Statistics are wonderful things, especially survey results. Numbers in general can be selectively chosen so that it suggests the reality the stat-issuer wants to suggest. But surveys hold a special place in the perception illusion game.
We can start with how was the question phrased, who was asked and?my personal favorite?how the interviewee interpreted the question. All of that fun happens long before the data is analyzed, which means that even the most honest, rigorous and methodical interpretation can't yield accurate results if the underlying data is flawed.
These thoughts come to mind as I look at a wonderful new survey from the National Retail Federation. The survey reported that 79 percent of the 99 retail execs surveyed in April said they had been a victim of organized retail crime in the prior 12 months.
Setting aside the gripe that it was 99 participants (for piechart purposes, it would have killed them to get one more?), let's look at that figure more closely. The other two answers might be even more illuminating: 12 percent said they had not been so victimized in the prior 12 months and nine percent said they didn't know.
How does one define organized retail crime? More to the point, without any explanations, how would the surveyed retail folk interpret it? Is one shoplifter working alone an example of organized retail crime? Probably not. But what if that shoplifter is part of a 12-person team. Is that then organized?
If the retailer's database is hacked into, is it organized if it's a 14-year-old boy fooling around? What if that 14-year-old is in Eastern Europe, sitting next to 40 other 14-year-old boys on PCs and they are all working for a modern-day Cyber Fagan?
Even more to the point, when a retailer's database is violated, unless there is an arrest and conviction (a rare happening), how does the retailer have any idea how organized the attacker is? From their perspective, all they have is a data penetration by person or persons unknown.
This is all intended to say that we need to be careful putting a lot of faith into survey results like this. That said, such results do indeed reveal some interesting changes. Another survey answer, for example, had 71 percent of the respondents saying that they have "seen an increase in organized retail crime activity in the past 12 months." The interesting is that a similar group surveyed by NRF last year answered the same question yes only 48 percent of the time.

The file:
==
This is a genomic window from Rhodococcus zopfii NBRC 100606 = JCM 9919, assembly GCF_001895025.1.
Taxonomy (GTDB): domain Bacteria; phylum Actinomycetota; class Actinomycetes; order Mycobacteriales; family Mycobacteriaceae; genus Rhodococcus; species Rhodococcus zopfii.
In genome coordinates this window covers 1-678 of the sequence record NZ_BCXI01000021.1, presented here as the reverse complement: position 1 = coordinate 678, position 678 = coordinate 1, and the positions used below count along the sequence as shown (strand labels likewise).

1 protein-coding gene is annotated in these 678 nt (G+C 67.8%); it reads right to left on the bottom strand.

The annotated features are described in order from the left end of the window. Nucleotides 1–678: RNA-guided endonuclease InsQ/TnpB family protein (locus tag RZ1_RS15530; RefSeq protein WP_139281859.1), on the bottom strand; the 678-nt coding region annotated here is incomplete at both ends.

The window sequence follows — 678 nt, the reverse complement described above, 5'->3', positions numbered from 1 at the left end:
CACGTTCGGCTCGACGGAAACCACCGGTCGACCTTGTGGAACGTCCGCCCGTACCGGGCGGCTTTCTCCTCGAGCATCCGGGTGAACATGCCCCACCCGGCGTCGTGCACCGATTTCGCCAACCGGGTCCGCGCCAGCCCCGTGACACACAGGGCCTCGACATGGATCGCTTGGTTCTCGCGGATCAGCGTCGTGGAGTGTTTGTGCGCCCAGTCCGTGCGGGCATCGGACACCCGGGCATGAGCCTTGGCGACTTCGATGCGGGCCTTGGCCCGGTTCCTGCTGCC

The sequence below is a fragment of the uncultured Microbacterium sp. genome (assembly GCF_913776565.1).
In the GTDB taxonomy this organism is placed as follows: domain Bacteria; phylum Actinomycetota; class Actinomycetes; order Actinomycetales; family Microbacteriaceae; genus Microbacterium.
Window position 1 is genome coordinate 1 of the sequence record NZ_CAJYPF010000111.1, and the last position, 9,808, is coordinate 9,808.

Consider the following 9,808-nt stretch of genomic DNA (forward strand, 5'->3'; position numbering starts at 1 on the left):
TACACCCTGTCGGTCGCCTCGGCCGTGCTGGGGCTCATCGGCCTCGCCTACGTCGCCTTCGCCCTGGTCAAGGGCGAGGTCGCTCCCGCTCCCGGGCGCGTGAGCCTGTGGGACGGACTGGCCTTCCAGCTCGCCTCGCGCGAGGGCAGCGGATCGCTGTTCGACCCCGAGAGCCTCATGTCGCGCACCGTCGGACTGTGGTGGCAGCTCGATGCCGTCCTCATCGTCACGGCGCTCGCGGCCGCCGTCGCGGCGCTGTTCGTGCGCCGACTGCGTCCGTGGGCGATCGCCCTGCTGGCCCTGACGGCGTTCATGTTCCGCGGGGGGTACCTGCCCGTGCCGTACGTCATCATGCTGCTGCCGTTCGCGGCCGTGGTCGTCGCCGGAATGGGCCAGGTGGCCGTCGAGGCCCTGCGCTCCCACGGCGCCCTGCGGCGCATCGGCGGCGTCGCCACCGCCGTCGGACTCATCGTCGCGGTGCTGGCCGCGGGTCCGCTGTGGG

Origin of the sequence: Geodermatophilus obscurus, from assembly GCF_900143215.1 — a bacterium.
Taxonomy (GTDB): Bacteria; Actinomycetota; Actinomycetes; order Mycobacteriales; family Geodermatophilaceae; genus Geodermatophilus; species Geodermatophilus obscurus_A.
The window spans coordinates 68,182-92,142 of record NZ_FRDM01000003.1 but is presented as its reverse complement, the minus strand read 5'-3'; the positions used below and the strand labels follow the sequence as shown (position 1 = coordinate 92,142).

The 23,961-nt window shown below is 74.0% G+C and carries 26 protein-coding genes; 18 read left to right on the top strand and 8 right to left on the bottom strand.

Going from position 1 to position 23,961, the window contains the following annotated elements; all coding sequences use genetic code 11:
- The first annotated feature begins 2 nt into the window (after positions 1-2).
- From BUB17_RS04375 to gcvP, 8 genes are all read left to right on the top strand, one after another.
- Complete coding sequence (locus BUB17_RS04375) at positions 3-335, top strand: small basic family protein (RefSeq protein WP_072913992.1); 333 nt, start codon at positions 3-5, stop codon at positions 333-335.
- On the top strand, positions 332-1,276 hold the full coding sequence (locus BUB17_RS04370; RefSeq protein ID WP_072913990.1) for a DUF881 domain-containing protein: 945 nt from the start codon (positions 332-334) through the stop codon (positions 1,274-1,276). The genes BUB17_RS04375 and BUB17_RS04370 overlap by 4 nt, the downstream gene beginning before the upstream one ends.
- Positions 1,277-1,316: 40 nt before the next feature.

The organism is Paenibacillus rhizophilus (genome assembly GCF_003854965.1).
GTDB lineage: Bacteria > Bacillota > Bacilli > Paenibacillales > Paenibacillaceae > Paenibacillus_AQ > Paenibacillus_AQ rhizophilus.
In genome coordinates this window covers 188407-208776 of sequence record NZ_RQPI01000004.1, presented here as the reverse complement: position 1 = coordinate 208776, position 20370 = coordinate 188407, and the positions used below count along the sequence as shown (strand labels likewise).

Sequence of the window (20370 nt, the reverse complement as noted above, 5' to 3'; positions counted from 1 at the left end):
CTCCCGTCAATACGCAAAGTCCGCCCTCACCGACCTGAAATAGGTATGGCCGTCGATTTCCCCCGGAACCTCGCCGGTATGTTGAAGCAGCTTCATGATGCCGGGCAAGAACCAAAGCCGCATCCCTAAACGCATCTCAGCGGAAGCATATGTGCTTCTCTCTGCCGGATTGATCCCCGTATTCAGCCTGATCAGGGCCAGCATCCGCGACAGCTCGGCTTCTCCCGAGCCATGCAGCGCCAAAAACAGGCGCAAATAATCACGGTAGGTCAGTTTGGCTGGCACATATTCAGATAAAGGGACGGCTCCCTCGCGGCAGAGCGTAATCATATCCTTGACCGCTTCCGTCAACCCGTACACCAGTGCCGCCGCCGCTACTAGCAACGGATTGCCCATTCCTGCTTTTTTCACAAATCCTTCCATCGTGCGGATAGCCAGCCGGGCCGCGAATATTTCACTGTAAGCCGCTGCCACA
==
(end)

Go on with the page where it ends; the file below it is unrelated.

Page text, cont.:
This begs the question: Did the surveyed focus on the word "seen" or the word "increase"? There's little question that retail crime has, in fact, increased every year. But what has changed recently is that retailers are both noticing it and are starting to use the tools to identify it.
Historically, retailers have always known that XX amount of merchandise doesn't end up getting paid for. That shrinkage can be caused by a frustratingly large number of items, from falling off a truck, to dropping behind a shelf to having been incorrectly logged to having been stolen by a shoplifter or swiped by an employee. Even worse, inaccurate supply-chain data left open the possibility that the "missing" products had never been sent or even possibly had never been ordered.
When improvements in retail technology in the shrinkage debate are discussed, it's not merely technology to watch products in the store. It's helping to make sure that the retailer knows for fact how many widgets they started with.
Another intriguing detail from the NRF survey: 57 percent said "yes" when asked, "Do you believe (your) top management understands the complexity and seriousness of organized retail crime?" That's even more frightening when you factor in that 43 percent said "no."
Reality check: how did the surveyed come to that conclusion? Have they had detailed conversations with their top management about this? Or is it based on lip service the top brass give in speeches? ("We must stop these attacks!" CEO Jones said, trying to look committed.)
For that matter, what would they have said had they been asked if their top management "understands the complexity and seriousness" of supply chain coordination? Multi-channel strategy? For that matter, "how to get the coffee machine to work"?
Scaling up the fright level is this Q&A: "Are you allocating additional resources to address organized retail crime in your company?" Well, given that this group concedes that crime is soaring, it's organized and effective and that senior management understands it, we know what this answer will be. An overwhelming yes, correct? Maybe 96 percent? At least 89 percent, yes?
Reality check: the percent of respondents who said "yes" was 52 percent, with 48 percent saying "You expected something else, Mr. Retail Execs Put Their Money Where Their Wallet Is, Not Where Their Mouth Is?" (Kid, you gotta shorten that name if you're going to make it on Broadway.)
How is one supposed to rationalize that answer with the other answers? Yes, it's bad and getting worse, but just about as many (given the margin of error) are not spending anything more to deal with it than those that are.
The only explanation is that Chief Financial Offers still do not see a heck of a Return on Investment on security investments. Given the recent revenue boosts seen by TJX after the disclosure of their massive data breach, it's hard to argue with the CFOs on a pure spreadsheet basis.
As long as consumers stand behind retailers with security perception problems, CFOs will have an almost impossible time justifying any kind of serious investment. There are a very finite number of dollars to spend and CFOs must stay true to a strict ROI analysis.
What could make a difference? Instead of having grabbed 46 million consumer records, if the intruders had instead grabbed 46 million pairs of bluejeans? Perhaps that might merit more than lip service.